FORT RUCKER, Ala. (December 6, 2012) -- Deployments are hard on military Family members, but trying new experiences can help Families cope with the separation.

That's what 4H and Operation Military Kids did for 15-year-old Megan and 12-year-old Alexis Matthews, whose father is currently serving overseas in Kuwait, according to Marian Clemmons, 4H extension agent and OMK liaison.

"We want to try and keep children from being depressed and keep their minds off of a Family member being overseas," said Clemmons.

The girls participated in different events, such as: the Southeast Regional Outdoor Sports Day at the Mabson Community Education Forest in Ozark, where the girls got to shoot air rifles, participate in archery and learn about wildlife; and the National Peanut Festival, where they got the opportunity to participate in photography and chicken showing competitions.

"It's been a lot of fun. We get to learn new stuff all the time and meet new people, and have different experiences," said Megan. "[4H] has really kept us busy and has helped make time go by faster."

"Since our dad is deployed right now, [having these organizations] takes our minds of the fact that he's deployed for a while and gives us a chance to have different experiences with different friends and Families," added Alexis.

The sisters got involved with the chicken showing after Megan entered a photography contest in which she won two blue ribbons.

"Last year, we met with [Marian's Family] while they were showing their chickens, and we thought it was really cool," said Megan. "When we found out this year that we could get involved in it, we decided we wanted to do it, and that's what really sparked our 4H interest."

Clemmons said the sisters showed a real interest in showing the chickens at the peanut festival so they began the search to find the girls some chickens, which they found in Florida.

"The girls came out to one of the Geneva County 4H meetings and there was a girl from Florida who had two chickens, Old English Bantams, for sale," she said. "My son, Seth, actually bought the chickens for the girls and they came out to our house to start practicing with them."

In order to be ready to show chickens at the festival, Megan and Alexis had to learn general and extensive knowledge about the chickens. The girls had to learn things like parts of the chicken, diseases that chickens are susceptible to, and how to properly handle the chickens.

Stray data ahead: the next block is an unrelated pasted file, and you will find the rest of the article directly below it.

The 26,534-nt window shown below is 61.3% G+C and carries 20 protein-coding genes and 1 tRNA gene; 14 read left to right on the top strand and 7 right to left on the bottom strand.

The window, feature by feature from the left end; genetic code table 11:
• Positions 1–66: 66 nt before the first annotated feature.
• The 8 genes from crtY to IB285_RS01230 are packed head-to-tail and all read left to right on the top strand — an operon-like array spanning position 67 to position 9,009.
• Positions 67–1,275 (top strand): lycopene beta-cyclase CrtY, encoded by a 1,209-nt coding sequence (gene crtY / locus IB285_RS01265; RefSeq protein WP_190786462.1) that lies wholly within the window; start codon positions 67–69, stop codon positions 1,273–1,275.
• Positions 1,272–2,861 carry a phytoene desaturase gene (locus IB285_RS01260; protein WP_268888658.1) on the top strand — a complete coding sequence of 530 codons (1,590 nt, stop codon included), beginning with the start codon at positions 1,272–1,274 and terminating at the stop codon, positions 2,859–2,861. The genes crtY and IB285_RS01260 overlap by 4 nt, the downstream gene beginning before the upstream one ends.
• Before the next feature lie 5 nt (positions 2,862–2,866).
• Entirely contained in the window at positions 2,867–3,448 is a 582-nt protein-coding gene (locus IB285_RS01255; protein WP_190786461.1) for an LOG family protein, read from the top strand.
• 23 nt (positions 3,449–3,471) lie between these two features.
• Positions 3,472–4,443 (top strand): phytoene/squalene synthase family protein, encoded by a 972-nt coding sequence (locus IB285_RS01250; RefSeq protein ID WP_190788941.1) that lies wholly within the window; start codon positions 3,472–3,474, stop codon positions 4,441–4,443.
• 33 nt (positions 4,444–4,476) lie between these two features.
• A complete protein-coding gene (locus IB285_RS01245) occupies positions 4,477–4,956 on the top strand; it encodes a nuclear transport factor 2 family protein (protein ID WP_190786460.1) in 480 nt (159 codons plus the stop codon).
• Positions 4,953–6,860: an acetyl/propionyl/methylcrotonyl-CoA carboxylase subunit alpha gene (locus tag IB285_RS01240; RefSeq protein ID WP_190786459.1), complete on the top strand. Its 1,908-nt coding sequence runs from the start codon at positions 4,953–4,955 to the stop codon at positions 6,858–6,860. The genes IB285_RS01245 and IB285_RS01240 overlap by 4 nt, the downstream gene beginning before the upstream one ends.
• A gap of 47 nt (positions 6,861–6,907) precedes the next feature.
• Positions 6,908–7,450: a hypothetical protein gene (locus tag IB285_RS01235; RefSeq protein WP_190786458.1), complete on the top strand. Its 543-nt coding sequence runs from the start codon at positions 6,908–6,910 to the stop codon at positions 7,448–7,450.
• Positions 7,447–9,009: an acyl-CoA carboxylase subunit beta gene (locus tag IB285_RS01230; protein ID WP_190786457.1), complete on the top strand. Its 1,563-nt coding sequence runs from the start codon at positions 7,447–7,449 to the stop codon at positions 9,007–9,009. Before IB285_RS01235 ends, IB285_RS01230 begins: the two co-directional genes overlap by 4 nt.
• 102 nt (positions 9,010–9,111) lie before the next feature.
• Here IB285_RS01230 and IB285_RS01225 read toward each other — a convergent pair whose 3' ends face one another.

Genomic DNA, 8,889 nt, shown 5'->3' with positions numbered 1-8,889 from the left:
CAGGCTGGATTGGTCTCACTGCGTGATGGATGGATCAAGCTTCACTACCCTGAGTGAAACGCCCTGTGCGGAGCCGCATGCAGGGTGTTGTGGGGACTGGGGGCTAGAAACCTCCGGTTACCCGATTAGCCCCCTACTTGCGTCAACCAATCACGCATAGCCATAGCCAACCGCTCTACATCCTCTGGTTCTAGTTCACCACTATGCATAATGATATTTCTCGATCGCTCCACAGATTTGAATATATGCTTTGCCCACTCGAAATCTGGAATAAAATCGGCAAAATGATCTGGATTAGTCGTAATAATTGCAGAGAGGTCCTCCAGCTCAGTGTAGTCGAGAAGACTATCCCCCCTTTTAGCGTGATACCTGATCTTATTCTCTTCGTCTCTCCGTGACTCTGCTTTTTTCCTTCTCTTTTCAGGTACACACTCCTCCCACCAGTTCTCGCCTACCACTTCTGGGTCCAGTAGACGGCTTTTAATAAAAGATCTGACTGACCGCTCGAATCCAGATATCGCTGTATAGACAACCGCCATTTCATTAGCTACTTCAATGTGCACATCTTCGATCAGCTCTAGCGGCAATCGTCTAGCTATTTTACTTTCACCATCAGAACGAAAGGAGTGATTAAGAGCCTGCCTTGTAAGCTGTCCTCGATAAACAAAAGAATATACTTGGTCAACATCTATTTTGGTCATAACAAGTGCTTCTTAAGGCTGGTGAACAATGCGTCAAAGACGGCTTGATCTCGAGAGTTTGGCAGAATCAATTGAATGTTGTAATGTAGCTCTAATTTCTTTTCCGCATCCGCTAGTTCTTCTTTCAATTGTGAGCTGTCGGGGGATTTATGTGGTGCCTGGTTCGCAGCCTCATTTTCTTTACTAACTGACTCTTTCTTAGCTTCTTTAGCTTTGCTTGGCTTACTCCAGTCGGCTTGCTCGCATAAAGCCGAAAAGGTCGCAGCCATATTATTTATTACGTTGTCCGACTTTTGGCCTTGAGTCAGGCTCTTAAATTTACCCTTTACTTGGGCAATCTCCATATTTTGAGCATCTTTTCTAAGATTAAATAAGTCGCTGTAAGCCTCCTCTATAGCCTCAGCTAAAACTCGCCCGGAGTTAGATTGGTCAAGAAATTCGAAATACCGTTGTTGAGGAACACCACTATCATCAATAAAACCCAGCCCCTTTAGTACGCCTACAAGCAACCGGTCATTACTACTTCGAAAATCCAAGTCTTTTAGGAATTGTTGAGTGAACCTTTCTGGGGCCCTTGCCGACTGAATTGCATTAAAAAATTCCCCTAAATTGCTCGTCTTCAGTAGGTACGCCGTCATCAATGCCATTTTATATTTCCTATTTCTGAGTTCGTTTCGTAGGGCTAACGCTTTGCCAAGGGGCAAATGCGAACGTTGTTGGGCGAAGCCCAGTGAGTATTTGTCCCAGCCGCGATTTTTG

"Showing chickens is absolutely crazy," said Clemmons. "My kids show cows, and what we do with the cows is nothing compared to what these girls had to do and learn in just a few short weeks."

During the competition, participants had to go through three different stages, during which they were asked questions about their chickens and were made to show how to properly handle the animals.

"It was a lot of fun because we don't really get to handle different kinds of animals like that," said Alexis. "It was just really cool to do it and spend time with the chickens."

"The girls were put through the ringer," said Clemmons. "This was their first time showing chickens and they're going against children that have been doing this for years, but I just knew they were going to blow everybody away because they worked so hard at it."

Megan placed second in the competition and Alexis placed tenth, which Clemmons said was impressive considering their competition.

"We brought 52 chickens to the show, and for Megan to place second and Alexis to place tenth in such a large group of children just made me so pleased," she said.

The real prize, however, wasn't about ribbons or who had the best chicken, said Clemmons, but about and experience to share.

"This gives them something that they get to be proud of," she said. "I know they get to talk to and see their [father] through [video chat], but doing something like this gives them something to talk about -- not just something to talk about but something new to talk about.

"You're bringing something new in, so they get to share a new experience with their dad that he didn't already know about," she continued. "It's good for the parent that is serving overseas just as much as it is for the child sharing the experience."

These are the types of experiences that Clemmons said that 4H and OMK want to provide children on Fort Rucker.

Clemmons said 4H used to only offer activities for livestock, sewing and cooking, but the organization has moved beyond that to accommodate more interests.

"This isn't your mother's or your grandmother's 4H anymore," she said. "We're trying to step into the new generation and reach out to them with different things."

For more information about 4H or Operation Military Kid, call 400-2843, or 898-0003.